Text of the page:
Author Archives: Simcha Weinstein

Simcha Weinstein

About Simcha Weinstein

Rabbi Simcha Weinstein is the founder of the downtown Brooklyn Jewish Student Foundation. Rabbi Simcha is a sought-after television and radio guest, and has been profiled in many publications, including the New York Post, the Jerusalem Post and the Washington Post. He is also the author of Up, Up and Oy Vey! How Jewish History, Culture and Values Shaped the Comic Book Superhero.

I Hate Thanksgiving

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Guest blogger Simcha Weinstein is the rabbi of the Pratt Institute. His latest book, Shtick Shift: Jewish Humor in the 21st Century, was just released by Barricade Books. His website is www.rabbisimcha.com.

Maybe I’m just a “fundamentalist� rabbi who’s lost his sense of fun, but when it comes to giving thanks, I don’t “get� it.

thanksgiving dinner on a cupcakeWe don’t celebrate the Thanksgiving holiday in my native country of England, and can you blame us? Imagine gathering around plates of mushy peas to express your gratitude for another year of record rainfall.

Being new around here, I looked up the history of Thanksgiving and now I’m more confused than ever. Those Pilgrims and their native neighbors first gathered around the table in 1565, in the month of September. Now that makes sense: celebrating a harvest festival during harvest time. (That’s what they still do up in Canada, by the way; their Thanksgiving always falls on the second Monday in October. This year that was also the first night of Sukkot, so that must have made it extra special.)

But November? Did someone just figure we all needed a party between Halloween and Christmas & Hanukkah?

Don’t get me wrong: it’s not because Thanksgiving seems so “goyish,� thanks to all those indelible Norman Rockwell paintings. I think goyish is great; being a child of American culture, I’ve written extensively on its many virtues. a norman rockwell thanksgivingAnd let’s face it: American Jews have much to be thankful for. We enjoy security, civil rights and material success here in the U.S. that we only dreamed of in other nations throughout history.

But I find Christmas more, well, exciting. No, I don’t celebrate it, but my father owned a toy store, so the holiday holds special memories for me. (And this year, December 25 also happens to be my wife’s due date. Please: no manger jokes.)

These days, Thanksgiving marks the official start of the Christmas shopping season, and maybe that’s why it leaves me with mixed feelings. Given the current economic downturn, it seems bizarre to see people shivering in sleeping bags outside the nearest big box store, just to buy their kids latest plasma gadget for a few dollars off. That’s a scary combination of guilt and gelt. Especially since that cool, must-have, “state of the art� thingamajig will be obsolete right after New Years.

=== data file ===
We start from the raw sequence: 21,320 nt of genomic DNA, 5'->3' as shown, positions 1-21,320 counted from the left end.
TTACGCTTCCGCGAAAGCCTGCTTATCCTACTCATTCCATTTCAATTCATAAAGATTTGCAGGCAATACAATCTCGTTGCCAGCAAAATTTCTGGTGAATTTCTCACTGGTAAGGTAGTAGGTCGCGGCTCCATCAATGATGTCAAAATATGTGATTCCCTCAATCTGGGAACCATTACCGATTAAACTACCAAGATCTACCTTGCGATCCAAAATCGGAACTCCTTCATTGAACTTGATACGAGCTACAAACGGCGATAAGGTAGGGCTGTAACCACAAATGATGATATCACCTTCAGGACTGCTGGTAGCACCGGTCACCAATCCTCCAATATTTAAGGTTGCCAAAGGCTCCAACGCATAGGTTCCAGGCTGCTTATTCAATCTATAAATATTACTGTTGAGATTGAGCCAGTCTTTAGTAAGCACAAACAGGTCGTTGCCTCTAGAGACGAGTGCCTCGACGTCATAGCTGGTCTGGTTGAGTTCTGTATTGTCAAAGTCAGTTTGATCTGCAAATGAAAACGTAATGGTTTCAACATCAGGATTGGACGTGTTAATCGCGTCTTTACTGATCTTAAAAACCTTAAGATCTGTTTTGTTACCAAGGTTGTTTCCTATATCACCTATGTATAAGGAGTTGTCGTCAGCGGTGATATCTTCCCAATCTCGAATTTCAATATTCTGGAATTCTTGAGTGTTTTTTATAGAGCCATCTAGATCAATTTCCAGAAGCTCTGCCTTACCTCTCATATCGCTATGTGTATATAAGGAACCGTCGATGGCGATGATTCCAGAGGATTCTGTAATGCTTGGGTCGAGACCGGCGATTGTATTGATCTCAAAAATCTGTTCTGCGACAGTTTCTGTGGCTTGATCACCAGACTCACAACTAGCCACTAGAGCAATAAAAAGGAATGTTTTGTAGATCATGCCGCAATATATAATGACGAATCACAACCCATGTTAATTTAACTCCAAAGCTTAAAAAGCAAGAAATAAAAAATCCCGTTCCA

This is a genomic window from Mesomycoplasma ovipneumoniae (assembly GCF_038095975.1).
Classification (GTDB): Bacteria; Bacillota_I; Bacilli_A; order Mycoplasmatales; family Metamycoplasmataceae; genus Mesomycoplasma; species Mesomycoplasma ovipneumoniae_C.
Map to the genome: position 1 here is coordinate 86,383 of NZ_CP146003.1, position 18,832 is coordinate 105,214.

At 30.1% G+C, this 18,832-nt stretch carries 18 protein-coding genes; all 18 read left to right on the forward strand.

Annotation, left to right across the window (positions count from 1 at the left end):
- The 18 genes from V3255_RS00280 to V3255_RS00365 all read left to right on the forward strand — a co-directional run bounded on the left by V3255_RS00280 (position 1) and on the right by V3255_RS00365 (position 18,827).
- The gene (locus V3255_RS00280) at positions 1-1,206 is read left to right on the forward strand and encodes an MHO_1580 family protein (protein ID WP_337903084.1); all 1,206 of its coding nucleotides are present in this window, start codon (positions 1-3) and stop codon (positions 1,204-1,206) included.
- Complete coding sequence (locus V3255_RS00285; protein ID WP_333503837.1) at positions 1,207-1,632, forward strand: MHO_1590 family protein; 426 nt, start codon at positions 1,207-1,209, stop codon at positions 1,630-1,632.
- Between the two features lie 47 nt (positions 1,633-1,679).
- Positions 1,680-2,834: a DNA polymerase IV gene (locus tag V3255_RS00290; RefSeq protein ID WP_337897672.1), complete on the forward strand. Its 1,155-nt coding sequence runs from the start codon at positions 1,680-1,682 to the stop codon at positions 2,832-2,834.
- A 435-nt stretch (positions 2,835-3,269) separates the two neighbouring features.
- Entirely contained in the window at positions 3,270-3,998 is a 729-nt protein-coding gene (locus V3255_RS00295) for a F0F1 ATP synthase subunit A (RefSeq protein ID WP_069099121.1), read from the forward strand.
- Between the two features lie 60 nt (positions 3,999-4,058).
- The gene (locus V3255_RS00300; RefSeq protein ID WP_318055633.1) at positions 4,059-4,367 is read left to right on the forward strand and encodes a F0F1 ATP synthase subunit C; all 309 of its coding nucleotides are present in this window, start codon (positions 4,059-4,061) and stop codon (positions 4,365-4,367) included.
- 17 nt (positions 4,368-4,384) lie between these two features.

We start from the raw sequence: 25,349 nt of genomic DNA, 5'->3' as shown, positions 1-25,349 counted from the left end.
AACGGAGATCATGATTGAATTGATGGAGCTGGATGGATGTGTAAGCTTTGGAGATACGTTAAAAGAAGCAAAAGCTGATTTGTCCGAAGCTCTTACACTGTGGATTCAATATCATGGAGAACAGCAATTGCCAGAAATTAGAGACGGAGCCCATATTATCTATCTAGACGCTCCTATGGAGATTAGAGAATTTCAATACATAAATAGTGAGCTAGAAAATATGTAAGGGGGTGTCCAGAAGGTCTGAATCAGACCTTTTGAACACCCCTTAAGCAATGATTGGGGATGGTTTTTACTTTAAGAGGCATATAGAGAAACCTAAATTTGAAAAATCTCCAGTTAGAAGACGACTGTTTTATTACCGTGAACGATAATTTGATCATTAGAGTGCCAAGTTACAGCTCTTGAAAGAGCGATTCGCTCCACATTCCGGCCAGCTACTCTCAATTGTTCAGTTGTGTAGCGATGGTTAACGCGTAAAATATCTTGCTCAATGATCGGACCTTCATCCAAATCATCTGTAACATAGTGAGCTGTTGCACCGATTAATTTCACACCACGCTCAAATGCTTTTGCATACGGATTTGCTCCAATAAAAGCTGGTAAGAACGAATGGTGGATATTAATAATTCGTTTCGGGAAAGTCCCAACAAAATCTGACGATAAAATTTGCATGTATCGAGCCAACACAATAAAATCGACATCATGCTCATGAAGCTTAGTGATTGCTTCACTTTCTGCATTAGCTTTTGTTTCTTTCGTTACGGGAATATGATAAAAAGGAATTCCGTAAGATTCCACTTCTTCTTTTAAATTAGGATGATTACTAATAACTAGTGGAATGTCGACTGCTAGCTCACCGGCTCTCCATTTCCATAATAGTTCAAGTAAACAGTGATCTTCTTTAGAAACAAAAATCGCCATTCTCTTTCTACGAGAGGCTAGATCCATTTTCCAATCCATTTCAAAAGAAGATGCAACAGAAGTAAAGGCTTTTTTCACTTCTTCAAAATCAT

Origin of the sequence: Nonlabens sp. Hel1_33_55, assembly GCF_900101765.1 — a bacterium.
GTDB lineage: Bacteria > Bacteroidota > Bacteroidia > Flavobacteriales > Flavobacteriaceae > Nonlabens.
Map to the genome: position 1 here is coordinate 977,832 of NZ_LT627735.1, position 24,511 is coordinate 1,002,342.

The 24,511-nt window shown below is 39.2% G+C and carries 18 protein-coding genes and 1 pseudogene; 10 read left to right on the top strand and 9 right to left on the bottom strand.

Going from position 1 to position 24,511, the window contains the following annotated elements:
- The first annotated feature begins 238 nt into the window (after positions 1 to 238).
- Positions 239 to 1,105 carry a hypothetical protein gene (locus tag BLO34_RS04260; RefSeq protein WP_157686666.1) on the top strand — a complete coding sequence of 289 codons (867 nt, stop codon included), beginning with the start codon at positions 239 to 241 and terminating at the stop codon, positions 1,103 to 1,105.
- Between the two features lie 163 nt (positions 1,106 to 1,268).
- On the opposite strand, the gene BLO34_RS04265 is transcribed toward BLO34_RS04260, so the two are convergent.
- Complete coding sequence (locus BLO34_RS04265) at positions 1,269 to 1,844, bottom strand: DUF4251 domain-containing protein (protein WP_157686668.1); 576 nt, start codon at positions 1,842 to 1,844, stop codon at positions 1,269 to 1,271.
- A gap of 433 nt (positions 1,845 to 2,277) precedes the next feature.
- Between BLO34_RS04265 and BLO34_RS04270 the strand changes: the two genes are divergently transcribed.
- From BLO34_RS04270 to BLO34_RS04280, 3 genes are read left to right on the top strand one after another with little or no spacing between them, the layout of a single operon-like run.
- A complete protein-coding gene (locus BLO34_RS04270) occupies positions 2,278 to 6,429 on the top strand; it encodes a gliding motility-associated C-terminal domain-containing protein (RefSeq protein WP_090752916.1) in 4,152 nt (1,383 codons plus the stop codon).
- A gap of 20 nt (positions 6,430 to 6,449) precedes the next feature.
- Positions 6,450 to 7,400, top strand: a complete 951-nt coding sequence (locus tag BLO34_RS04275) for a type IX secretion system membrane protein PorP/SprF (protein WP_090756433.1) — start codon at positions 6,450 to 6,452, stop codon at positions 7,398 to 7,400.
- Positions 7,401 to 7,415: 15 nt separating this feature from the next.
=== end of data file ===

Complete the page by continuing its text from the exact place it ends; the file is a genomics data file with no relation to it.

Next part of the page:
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Only in America

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Guest blogger Simcha Weinstein is the rabbi of the Pratt Institute. His latest book, Shtick Shift: Jewish Humor in the 21st Century, was just released by Barricade Books. His website is www.rabbisimcha.com.

shtick shift, by simcha weinsteinIf the polls are any indication, only an act of God can prevent Barack Obama from becoming the next President of the United States. Given Barack’s meteoric rise from obscurity to worldwide fame, it certainly looks like Somebody up there likes him.

There’s something very Jewish about this man’s rise from poverty and mediocrity to fame and fortune. Millions of Jews came to America with nothing and achieved the American dream. As Obama himself said during his star-making speech, only in America is his story possible. One of Obama’s, and America’s, heroes is Rev. Martin Luther King, Jr., who famously reminded the world of how Moses led the Jews to the Promised Land. Today, that Promised Land is America, and millions dream that Obama will usher the nation into a new age of hope and change.

When George Bush was being sworn in back in 2000, hardly anyone knew Barack Obama’s name, let alone how to pronounce it. Yet after one stirring speech at the 2004 Democratic Convention, two bestselling autobiographies (written by the tender age of 47), and a short, undistinguished stint as a U.S. senator, he is now poised to take that oath of office himself.

As my overbearing bubbe often reminds me: with a bit of mazel, you can accomplish anything.

Speaking of bubbes, Obama is a big favorite among many Jewish voters, who have literally schlepped across the country, pushing his punim to the masses. Then again, a vocal minority believes the Democratic nominee to be some kind of Muslim “Manchurian Candidate� with secret anti-Israel leanings.

Personally, I don’t dig the notion of schmoozing — “without preconditions� —with Iran’s president, Mahmoud Ahmadinejad. That said, I find Obama an inspirational candidate. Being an Englishman in New York, I’m not eligible to vote, but I would seriously consider casting my ballot for Obama if I could.